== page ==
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Clothing bins have questionable origins

By Jessica Lovell
Guelph Tribune

Not everybody who drops a bag of used clothing into a donation bin cares what happens to it. But many who do believe they are helping a charity.
A concern that sometimes these donations might not be going to charity prompted Tracy Marchesich to start asking questions about some donation boxes that are popping up around the city.
“It’s just kind of a check in your gut,” said Marchesich, the Guelph Food Bank community liaison, about what didn’t seem right about the boxes. She spotted the first one on a morning “graffiti check” – a walk around the block at the food bank’s Crimea Street building to check the area for overnight vandalism. The red and yellow wooden box at the corner of Crimea and Alma streets had not been there before.
A couple days later, there was another one just down the street, at the plaza on Edinburgh Road, she said.
It is a little mysterious how the bins just seem to grow up overnight, but the greater mystery seems to be what happens to the contents of the bins.
“It’s important that the donors know that their donations are going where they intend them to go, because it’s hard enough for charities (to raise donations),” said Marchesich. “If somebody gets burned by a charity, they’re less likely to donate to other charities.”
The label on the bin features the letters “E.C.C.A.” under a logo featuring the head of an eagle in the centre of recycling arrows. In smaller script it reads, “Helping community one piece of clothing at a time.”
There is a phone number on the bin and an email address, as well as a number listed as a not-for-profit organization number.
Marchesich tried both phoning and emailing, as well as looking up the organization number. “We couldn’t find it registered as a business or as a charity,” she said.
Telephone and email enquiries by the Tribune were ignored.
But online research – which led mainly to a series of unfavourable comment posts about these bins in a variety of cities – led to another phone number and a name on a Brantford newspaper website. Mike Lambkin admitted to being the man behind the bins, identifying the organization as Eagle County Community Association and promising to email specifics, before ending the telephone call.
The email sent – from trashman33@hotmail.com – described “Eagle Country (possibly a typo) Community Association” as a “non-profit organization dedicated to helping and supporting the needy, unfortunate and underprivileged people through or by donating to various charitable organizations, foundations, religious institutions, shelters etc.”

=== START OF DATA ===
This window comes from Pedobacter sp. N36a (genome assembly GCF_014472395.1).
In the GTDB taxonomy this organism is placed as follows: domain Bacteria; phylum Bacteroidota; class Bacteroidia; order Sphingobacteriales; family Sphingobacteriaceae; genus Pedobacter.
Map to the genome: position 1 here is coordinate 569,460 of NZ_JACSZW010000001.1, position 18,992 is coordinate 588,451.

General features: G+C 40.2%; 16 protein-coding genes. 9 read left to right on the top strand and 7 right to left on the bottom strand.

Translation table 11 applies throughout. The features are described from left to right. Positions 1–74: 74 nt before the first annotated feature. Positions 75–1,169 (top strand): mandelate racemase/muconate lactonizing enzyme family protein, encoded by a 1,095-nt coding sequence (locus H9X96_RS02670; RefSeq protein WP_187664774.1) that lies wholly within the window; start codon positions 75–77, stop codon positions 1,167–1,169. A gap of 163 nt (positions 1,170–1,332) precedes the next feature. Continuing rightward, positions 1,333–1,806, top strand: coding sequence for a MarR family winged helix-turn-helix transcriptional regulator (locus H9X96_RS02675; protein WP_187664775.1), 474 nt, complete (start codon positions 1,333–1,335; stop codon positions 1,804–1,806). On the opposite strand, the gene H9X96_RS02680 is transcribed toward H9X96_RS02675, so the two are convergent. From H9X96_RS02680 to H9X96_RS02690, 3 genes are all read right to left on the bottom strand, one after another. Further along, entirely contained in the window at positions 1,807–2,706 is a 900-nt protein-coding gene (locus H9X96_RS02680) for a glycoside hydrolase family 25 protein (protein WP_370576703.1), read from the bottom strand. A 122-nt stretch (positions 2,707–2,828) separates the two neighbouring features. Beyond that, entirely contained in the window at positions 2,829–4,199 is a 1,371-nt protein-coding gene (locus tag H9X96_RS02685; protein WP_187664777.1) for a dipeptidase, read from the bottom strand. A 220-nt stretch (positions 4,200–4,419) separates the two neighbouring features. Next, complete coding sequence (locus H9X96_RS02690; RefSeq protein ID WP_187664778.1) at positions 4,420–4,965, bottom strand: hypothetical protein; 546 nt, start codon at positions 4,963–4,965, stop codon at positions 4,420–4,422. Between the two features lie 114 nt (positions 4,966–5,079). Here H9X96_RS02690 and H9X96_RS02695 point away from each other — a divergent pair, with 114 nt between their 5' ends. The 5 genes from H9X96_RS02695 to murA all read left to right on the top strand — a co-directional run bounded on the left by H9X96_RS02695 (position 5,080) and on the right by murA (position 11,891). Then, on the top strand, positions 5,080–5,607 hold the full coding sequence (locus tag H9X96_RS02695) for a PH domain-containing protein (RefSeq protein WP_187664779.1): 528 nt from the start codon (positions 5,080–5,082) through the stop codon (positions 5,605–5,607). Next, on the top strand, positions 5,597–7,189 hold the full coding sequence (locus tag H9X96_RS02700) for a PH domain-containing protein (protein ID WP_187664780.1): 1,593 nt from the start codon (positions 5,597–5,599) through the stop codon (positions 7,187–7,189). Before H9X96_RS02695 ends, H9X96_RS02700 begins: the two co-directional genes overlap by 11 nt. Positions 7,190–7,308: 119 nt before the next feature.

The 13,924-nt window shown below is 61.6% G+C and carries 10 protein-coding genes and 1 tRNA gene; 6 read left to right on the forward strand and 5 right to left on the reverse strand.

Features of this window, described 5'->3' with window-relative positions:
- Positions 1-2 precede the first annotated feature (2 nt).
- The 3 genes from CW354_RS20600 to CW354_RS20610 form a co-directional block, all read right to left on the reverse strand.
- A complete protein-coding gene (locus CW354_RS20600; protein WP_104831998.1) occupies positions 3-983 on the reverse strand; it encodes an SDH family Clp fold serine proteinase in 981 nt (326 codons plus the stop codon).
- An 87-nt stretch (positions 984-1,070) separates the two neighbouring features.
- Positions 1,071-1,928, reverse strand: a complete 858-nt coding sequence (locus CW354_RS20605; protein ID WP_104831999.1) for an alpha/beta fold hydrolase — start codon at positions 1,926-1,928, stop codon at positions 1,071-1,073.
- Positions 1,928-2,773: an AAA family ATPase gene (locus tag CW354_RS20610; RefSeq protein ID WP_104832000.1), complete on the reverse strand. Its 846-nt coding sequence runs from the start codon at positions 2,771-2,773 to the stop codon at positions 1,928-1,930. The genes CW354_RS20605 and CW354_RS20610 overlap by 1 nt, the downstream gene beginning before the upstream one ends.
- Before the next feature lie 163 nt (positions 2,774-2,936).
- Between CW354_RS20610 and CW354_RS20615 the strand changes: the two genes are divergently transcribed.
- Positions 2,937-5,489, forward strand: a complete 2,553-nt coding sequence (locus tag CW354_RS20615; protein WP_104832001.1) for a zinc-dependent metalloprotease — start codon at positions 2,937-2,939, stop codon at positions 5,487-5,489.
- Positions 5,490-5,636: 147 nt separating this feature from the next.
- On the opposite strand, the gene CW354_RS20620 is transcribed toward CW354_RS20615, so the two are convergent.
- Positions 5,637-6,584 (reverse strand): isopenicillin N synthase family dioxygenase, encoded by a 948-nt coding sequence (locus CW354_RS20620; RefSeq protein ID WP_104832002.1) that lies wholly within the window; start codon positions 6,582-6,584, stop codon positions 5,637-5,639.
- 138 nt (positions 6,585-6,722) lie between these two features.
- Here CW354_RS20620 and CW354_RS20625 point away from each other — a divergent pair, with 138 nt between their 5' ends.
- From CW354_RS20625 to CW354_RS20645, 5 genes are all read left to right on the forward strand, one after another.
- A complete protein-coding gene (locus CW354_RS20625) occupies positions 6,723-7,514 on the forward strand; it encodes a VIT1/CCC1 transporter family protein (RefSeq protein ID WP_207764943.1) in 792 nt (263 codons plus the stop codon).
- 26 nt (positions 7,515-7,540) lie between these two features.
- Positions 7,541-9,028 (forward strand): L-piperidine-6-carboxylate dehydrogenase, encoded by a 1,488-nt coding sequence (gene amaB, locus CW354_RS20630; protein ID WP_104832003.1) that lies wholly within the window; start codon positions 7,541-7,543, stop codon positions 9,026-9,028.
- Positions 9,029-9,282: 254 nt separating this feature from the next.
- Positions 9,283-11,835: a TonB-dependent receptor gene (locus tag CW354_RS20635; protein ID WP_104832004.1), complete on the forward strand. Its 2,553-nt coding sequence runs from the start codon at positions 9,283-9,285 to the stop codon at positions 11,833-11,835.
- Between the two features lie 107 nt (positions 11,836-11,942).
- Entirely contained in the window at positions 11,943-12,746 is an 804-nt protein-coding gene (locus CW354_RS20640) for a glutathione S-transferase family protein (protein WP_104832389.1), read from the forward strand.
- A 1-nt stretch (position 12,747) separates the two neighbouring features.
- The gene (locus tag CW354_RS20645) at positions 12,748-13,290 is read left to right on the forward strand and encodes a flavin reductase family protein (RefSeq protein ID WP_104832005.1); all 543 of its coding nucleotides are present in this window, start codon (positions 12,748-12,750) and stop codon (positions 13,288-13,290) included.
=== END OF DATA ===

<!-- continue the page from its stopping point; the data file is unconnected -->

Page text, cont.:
The organization itself is not a charity – the distinction being in the tax status. A non-profit is allowed to make a profit, so long as profits go back into the organization to further its goals. The email went on to say ECCA has teamed up with GEUCR (Green Earth Used Clothing Recycling) “to reuse, and recycle instead of disposing.”
It didn’t list specifically what charitable organizations it helps, nor did it say anything about the monetary value of its donations.
Significant portions of the email seem to be borrowed directly from a website for a Virginia organization called Green Earth Recycling, which openly admits to being a for-profit business. An email to that organization generated a prompt reply saying there is no affiliation.
The Other Brother’s restaurant owner Karim Ladhani didn’t make too much of the two ECCA bins that appeared on his York Road property, assuming the contents support a charity of some kind.
“I think they’re a little unsightly,” he said. “I’m lucky they’re off to the side.”
Ladhani is busy with the work of turning the former Cagney’s restaurant on York Road into The Other Brother’s sister restaurant – to be named York Road Kitchen and Chocolate Bar. The bins “just showed up” one-at-a-time by the driveway of the site, he said.
No one asked Ladhani’s permission to place them there, and he hasn’t been too impressed with some of the stuff that’s been dumped beside them. Still, he’s not adverse to the bins being there, if they are for a good cause. “If the cause was solid, I would support it,” he said.
Just down the road from the restaurant site is another donation bin much like the ECCA bins, except it’s blue. Its sign reads Environmental Recyclers Canada Inc. and claims it supports charities.
Like the ECCA bins, the blue bins have been the subject of media reports in other communities questioning the charitable nature of the organization.

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